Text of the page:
How long does it take to register your child in swimming lessons?

Well, if you live in Montreal and like to make things over the top stupid complicated, 3 hours. Yep. 3 hours. In a registration period that was only supposed to last 2 hours.

But let’s start at the beginning shall we? Every year, all of Montreal’s public swimming pools shut down at the same time. After labour day you would think, wouldn’t you? Well, you would think wrong. In fact, their last day of business was Saturday August 22nd, right when we were actually getting some good weather. They close down in order to do some mysterious maintenance, which I am sure we are all grateful for. But how about in the fall- when it’s too cold to go swimming but it hasn’t snowed yet? And for the indoor pools, what does it matter?

Okay. So they close down for a period of almost a month. But they open for 2 nights in September in order to take registration for all the classes for the fall session. The times? September 8th and 9th from 6- 8 pm. So I know the drill- I mark the date on my calendar try very hard to find a schedule in advance so I can be prepared when I get to the registration booth and make it go smoothly.

I arrive at around ten to six to find a huge line-up out of the door. Now this is the first year where I have actually had to wait outside and my heart sinks. I phone home and tell them not to wait for me for supper. The doors open and a few people are let in. An hour goes by, and I have barely entered the threshold. What is taking so long? Finally I see someone I know, who shows me her number- 47. She tells me they just called 17. I don’t even have a number yet.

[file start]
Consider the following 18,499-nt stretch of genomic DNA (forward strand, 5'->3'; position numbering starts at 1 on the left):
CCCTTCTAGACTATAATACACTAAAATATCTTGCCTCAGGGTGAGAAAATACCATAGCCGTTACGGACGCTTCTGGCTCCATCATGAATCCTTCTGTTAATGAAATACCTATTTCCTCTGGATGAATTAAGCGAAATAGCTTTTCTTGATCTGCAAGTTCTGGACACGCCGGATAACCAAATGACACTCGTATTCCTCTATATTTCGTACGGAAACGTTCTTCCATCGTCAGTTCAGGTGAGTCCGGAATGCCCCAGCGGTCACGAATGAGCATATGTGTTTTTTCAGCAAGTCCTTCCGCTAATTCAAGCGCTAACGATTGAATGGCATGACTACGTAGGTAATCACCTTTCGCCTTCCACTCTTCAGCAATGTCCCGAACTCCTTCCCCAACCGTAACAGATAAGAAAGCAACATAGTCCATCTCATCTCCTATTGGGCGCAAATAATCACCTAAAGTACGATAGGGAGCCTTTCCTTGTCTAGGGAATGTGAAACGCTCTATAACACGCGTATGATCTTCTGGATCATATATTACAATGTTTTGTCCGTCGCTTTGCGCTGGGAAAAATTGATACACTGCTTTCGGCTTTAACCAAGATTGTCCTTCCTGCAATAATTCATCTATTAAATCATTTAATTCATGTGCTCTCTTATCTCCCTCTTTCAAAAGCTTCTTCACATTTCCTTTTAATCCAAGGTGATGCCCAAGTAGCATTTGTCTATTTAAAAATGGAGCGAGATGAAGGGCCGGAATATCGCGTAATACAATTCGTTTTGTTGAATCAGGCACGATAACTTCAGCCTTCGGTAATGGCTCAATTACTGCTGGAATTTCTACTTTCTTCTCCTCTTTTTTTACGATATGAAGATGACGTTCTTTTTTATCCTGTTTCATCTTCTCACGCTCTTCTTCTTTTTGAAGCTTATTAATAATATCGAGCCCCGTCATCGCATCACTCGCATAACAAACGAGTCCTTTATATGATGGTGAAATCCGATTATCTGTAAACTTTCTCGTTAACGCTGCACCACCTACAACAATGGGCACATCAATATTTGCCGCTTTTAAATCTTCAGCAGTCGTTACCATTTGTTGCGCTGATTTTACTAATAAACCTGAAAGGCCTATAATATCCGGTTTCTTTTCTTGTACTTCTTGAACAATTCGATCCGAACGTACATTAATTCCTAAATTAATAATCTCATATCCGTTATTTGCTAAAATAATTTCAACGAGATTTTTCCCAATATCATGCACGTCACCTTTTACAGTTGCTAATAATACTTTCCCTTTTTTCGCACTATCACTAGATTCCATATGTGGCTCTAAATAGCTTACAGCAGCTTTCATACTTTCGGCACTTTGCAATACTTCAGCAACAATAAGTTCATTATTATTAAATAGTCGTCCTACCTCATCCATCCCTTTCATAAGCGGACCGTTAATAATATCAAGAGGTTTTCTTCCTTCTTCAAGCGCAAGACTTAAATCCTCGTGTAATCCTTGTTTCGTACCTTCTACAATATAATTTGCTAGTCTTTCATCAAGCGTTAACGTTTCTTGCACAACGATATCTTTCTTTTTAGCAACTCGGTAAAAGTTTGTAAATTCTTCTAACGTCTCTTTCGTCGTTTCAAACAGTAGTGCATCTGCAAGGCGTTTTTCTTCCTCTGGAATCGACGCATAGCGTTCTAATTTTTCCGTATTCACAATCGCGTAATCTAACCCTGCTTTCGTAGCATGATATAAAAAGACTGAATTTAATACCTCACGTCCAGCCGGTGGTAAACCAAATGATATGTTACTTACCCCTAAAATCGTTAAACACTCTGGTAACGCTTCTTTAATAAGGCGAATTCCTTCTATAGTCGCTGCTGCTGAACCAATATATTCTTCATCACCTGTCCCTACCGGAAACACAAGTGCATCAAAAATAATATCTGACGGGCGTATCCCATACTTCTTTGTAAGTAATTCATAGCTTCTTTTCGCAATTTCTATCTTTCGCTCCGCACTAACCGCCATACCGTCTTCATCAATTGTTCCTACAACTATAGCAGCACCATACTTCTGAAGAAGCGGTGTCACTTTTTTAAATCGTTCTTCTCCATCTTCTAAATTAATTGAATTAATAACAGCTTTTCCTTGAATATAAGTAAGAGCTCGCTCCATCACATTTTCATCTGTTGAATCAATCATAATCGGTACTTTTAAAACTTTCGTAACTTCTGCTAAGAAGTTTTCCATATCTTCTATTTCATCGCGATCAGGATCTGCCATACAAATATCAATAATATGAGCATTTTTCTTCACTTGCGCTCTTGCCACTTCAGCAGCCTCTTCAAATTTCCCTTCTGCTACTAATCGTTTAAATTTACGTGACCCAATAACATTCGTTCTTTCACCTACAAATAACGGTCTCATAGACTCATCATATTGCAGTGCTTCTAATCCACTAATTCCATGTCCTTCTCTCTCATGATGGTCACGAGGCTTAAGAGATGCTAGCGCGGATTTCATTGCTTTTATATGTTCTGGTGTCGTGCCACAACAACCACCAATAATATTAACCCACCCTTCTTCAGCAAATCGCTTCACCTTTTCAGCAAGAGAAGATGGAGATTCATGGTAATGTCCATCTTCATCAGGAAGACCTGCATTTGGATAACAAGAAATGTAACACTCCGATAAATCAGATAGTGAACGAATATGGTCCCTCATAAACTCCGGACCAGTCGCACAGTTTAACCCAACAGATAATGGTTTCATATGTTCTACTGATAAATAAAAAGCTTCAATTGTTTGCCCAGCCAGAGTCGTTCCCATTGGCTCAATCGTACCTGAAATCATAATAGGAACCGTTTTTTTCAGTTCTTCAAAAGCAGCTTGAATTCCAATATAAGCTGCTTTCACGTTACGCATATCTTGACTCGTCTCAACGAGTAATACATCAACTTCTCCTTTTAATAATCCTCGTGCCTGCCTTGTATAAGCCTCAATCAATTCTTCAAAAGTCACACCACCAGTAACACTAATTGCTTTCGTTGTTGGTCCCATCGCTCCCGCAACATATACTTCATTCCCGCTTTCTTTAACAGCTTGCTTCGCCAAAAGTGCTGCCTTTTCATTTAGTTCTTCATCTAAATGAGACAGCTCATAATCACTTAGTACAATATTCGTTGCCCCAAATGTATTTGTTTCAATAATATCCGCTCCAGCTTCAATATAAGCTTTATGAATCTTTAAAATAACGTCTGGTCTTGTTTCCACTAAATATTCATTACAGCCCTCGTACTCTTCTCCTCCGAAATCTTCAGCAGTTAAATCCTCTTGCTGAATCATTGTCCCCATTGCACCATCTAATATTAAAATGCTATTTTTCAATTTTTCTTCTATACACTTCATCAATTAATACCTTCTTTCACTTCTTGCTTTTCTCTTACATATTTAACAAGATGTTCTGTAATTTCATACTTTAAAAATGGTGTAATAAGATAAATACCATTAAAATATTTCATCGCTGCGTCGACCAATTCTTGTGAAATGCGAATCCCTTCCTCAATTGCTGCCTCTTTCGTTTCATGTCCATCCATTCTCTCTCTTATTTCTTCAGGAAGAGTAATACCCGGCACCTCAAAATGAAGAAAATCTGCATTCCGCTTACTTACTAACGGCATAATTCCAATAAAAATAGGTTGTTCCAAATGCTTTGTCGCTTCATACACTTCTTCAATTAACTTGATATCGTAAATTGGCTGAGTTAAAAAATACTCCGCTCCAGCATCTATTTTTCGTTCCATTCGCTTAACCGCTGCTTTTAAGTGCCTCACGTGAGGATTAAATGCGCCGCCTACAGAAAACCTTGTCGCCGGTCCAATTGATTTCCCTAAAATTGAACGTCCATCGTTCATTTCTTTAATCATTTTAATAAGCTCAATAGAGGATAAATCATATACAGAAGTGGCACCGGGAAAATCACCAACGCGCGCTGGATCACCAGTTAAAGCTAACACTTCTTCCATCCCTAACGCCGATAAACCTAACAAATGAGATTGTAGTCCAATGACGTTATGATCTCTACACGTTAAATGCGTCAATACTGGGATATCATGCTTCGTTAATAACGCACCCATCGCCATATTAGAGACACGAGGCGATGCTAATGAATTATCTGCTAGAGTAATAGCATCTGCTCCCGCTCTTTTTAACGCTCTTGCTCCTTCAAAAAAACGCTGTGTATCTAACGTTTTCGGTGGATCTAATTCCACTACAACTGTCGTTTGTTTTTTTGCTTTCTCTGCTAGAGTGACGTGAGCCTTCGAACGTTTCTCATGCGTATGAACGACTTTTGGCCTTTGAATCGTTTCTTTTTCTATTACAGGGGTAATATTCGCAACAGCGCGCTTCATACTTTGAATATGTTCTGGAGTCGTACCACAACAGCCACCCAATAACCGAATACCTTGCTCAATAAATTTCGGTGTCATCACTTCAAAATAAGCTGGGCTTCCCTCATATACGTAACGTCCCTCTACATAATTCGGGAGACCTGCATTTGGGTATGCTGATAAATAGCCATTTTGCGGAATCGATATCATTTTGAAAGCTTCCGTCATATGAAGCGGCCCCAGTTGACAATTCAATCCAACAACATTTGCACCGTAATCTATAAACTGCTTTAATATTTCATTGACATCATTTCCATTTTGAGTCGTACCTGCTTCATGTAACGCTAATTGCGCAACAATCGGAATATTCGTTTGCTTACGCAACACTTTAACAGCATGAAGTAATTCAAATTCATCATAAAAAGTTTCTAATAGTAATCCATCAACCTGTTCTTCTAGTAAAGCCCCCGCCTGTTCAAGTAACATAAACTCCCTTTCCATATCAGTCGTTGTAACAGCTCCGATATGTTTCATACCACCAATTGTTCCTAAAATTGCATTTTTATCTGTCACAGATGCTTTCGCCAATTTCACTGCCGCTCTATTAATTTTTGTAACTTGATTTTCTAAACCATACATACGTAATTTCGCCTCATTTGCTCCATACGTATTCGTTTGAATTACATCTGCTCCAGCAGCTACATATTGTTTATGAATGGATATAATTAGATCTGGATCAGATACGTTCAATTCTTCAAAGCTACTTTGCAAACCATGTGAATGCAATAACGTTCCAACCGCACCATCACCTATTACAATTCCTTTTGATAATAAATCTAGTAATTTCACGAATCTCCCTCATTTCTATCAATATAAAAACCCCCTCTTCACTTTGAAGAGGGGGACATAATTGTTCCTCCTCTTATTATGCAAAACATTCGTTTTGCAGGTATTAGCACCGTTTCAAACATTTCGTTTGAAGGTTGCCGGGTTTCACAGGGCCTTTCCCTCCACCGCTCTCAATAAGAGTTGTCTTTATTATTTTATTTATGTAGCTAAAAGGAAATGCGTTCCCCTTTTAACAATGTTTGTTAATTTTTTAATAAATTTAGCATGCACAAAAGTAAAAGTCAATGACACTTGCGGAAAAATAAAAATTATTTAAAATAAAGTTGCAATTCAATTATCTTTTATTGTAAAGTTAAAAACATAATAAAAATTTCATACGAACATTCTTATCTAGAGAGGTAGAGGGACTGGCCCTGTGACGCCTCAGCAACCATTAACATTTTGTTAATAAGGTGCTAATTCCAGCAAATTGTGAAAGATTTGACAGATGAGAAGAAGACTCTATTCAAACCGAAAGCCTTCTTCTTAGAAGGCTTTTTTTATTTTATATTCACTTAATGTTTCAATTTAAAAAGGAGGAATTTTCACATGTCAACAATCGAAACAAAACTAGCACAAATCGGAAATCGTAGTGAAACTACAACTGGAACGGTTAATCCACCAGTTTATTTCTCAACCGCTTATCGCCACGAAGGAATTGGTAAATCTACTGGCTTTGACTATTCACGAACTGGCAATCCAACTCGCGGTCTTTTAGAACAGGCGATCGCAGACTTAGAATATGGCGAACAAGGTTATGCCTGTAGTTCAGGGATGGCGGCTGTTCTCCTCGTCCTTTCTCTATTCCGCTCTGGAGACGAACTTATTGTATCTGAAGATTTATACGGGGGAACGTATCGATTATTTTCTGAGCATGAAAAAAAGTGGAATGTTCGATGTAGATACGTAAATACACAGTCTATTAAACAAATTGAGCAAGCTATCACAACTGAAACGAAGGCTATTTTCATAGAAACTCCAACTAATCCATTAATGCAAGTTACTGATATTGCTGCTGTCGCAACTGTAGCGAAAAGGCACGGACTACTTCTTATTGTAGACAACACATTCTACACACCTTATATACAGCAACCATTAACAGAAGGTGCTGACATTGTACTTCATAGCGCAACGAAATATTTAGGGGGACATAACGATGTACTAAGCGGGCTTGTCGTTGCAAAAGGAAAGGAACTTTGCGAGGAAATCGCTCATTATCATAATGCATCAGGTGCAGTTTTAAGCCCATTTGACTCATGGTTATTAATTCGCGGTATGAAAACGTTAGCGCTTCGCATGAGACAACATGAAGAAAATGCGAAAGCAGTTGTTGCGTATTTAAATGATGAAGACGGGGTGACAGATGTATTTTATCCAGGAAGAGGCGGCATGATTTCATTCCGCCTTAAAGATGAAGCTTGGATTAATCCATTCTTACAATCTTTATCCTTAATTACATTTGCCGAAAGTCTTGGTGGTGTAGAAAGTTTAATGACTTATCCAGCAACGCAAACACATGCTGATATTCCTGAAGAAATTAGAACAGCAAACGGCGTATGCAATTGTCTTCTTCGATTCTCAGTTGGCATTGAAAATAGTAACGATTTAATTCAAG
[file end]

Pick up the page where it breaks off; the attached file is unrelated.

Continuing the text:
I start rubbing my eyes and my face in an attempt to wipe the annoyance away. I resist the urge to yell at the pimply faced lifeguard who is standing in front of me twirling her hair waiting for permission to finally give me a number and let me in. She finally lets me in. Number 55.

I think to myself, I picked a bad day to quit drinking.

In the room are a bunch of parents looking just as angry and irritated as I feel. The kids are running around like crazy and because it is a pool their yells echo throughout the hall. They are calling number 33. I talk to my friend a bit. She gets her mom to come and pick up her kids who’ve been waiting outside for the last hour and a half. Her turn finally comes at around 8pm. She goes and then comes back to tell me that this is just the first line up, we then have to line up to pick the courses.

In order to not start screaming and yelling, I am now shutting off the parts of my brain that require logic and reason to function. Because they just can’t handle the absurdity of it all. Luckily I have a book, but I can’t read it as I have to pay attention to what number they are at- you see, the teenage girl got distracted and is no longer calling out the numbers. You just have to be aware of what number the woman is serving and jump up when it is your turn.

Finally number 54 with 4 small kids in tow leaves in a huge huff- apparently she didn’t need to wait for 2 hours and nobody told her. I take my place at the desk, the woman looks at my daughters’ names, checks that they are in the system, writes down a number and sends me to the next line. 2 and a half hours just to check that my daughters were in the system. At this point, Ghandi would be proud of me. I have successfully trapped the yelling me inside my brain and am putting on a calm exterior. So a few swear words escaped my mouth as I walked by the third line? Ghandi wouldn’t care, would he?